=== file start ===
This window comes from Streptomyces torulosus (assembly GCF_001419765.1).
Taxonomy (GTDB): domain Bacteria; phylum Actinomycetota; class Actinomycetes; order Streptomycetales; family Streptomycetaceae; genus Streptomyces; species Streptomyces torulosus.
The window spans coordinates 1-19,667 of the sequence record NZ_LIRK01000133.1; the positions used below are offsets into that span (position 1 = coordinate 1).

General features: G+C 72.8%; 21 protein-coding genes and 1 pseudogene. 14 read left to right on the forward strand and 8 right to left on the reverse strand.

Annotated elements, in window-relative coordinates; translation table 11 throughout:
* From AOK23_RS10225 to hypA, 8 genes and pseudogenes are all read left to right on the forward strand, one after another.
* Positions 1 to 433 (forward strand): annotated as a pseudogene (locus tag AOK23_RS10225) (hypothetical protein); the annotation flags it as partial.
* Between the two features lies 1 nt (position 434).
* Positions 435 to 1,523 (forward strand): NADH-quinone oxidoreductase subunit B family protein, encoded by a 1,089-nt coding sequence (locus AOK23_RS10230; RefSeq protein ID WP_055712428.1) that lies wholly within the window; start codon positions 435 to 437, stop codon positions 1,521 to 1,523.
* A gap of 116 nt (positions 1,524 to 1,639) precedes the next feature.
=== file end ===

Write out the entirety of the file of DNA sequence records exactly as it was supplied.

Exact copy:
This window comes from Streptomyces torulosus (assembly GCF_001419765.1).
Taxonomy (GTDB): domain Bacteria; phylum Actinomycetota; class Actinomycetes; order Streptomycetales; family Streptomycetaceae; genus Streptomyces; species Streptomyces torulosus.
The window spans coordinates 1-19,667 of the sequence record NZ_LIRK01000133.1; the positions used below are offsets into that span (position 1 = coordinate 1).

General features: G+C 72.8%; 21 protein-coding genes and 1 pseudogene. 14 read left to right on the forward strand and 8 right to left on the reverse strand.

Annotated elements, in window-relative coordinates; translation table 11 throughout:
* From AOK23_RS10225 to hypA, 8 genes and pseudogenes are all read left to right on the forward strand, one after another.
* Positions 1 to 433 (forward strand): annotated as a pseudogene (locus tag AOK23_RS10225) (hypothetical protein); the annotation flags it as partial.
* Between the two features lies 1 nt (position 434).
* Positions 435 to 1,523 (forward strand): NADH-quinone oxidoreductase subunit B family protein, encoded by a 1,089-nt coding sequence (locus AOK23_RS10230; RefSeq protein ID WP_055712428.1) that lies wholly within the window; start codon positions 435 to 437, stop codon positions 1,521 to 1,523.
* A gap of 116 nt (positions 1,524 to 1,639) precedes the next feature.